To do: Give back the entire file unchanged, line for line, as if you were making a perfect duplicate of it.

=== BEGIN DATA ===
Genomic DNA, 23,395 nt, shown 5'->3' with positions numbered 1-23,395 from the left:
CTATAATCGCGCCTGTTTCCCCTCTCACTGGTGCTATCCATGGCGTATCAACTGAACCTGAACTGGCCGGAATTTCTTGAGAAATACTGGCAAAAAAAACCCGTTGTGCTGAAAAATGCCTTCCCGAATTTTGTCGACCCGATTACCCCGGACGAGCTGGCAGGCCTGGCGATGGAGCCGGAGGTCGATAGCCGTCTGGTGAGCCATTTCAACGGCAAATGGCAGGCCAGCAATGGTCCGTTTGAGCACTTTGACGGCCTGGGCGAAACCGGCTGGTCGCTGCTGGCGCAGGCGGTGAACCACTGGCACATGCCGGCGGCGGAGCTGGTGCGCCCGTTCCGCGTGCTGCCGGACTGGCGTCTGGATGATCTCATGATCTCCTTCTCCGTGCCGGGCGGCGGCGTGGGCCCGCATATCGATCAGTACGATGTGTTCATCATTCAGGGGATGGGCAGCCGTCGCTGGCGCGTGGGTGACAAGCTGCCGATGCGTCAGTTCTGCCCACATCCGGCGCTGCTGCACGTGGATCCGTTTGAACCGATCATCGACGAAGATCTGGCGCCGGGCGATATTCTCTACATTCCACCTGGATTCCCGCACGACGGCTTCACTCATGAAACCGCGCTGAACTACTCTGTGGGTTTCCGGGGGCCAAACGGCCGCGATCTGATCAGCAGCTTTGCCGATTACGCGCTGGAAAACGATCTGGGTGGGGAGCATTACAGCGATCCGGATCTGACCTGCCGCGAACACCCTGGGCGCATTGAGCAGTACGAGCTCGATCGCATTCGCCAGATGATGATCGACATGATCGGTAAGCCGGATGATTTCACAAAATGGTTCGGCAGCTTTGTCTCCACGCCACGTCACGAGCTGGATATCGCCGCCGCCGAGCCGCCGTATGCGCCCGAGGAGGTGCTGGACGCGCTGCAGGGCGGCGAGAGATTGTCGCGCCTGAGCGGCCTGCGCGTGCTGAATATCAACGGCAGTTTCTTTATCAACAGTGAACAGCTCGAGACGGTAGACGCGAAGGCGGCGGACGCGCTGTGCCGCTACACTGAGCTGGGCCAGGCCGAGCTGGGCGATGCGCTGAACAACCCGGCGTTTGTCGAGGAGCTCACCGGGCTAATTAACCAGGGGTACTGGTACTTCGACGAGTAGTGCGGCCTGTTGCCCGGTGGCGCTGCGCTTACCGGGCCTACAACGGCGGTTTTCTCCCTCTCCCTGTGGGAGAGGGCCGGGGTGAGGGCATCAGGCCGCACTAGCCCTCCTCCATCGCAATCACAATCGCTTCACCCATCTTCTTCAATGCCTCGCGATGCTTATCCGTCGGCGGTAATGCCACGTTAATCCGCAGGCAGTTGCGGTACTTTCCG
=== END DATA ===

Genomic DNA, 23,395 nt, shown 5'->3' with positions numbered 1-23,395 from the left:
CTATAATCGCGCCTGTTTCCCCTCTCACTGGTGCTATCCATGGCGTATCAACTGAACCTGAACTGGCCGGAATTTCTTGAGAAATACTGGCAAAAAAAACCCGTTGTGCTGAAAAATGCCTTCCCGAATTTTGTCGACCCGATTACCCCGGACGAGCTGGCAGGCCTGGCGATGGAGCCGGAGGTCGATAGCCGTCTGGTGAGCCATTTCAACGGCAAATGGCAGGCCAGCAATGGTCCGTTTGAGCACTTTGACGGCCTGGGCGAAACCGGCTGGTCGCTGCTGGCGCAGGCGGTGAACCACTGGCACATGCCGGCGGCGGAGCTGGTGCGCCCGTTCCGCGTGCTGCCGGACTGGCGTCTGGATGATCTCATGATCTCCTTCTCCGTGCCGGGCGGCGGCGTGGGCCCGCATATCGATCAGTACGATGTGTTCATCATTCAGGGGATGGGCAGCCGTCGCTGGCGCGTGGGTGACAAGCTGCCGATGCGTCAGTTCTGCCCACATCCGGCGCTGCTGCACGTGGATCCGTTTGAACCGATCATCGACGAAGATCTGGCGCCGGGCGATATTCTCTACATTCCACCTGGATTCCCGCACGACGGCTTCACTCATGAAACCGCGCTGAACTACTCTGTGGGTTTCCGGGGGCCAAACGGCCGCGATCTGATCAGCAGCTTTGCCGATTACGCGCTGGAAAACGATCTGGGTGGGGAGCATTACAGCGATCCGGATCTGACCTGCCGCGAACACCCTGGGCGCATTGAGCAGTACGAGCTCGATCGCATTCGCCAGATGATGATCGACATGATCGGTAAGCCGGATGATTTCACAAAATGGTTCGGCAGCTTTGTCTCCACGCCACGTCACGAGCTGGATATCGCCGCCGCCGAGCCGCCGTATGCGCCCGAGGAGGTGCTGGACGCGCTGCAGGGCGGCGAGAGATTGTCGCGCCTGAGCGGCCTGCGCGTGCTGAATATCAACGGCAGTTTCTTTATCAACAGTGAACAGCTCGAGACGGTAGACGCGAAGGCGGCGGACGCGCTGTGCCGCTACACTGAGCTGGGCCAGGCCGAGCTGGGCGATGCGCTGAACAACCCGGCGTTTGTCGAGGAGCTCACCGGGCTAATTAACCAGGGGTACTGGTACTTCGACGAGTAGTGCGGCCTGTTGCCCGGTGGCGCTGCGCTTACCGGGCCTACAACGGCGGTTTTCTCCCTCTCCCTGTGGGAGAGGGCCGGGGTGAGGGCATCAGGCCGCACTAGCCCTCCTCCATCGCAATCACAATCGCTTCACCCATCTTCTTCAATGCCTCGCGATGCTTATCCGTCGGCGGTAATGCCACGTTAATCCGCAGGCAGTTGCGGTACTTTCCG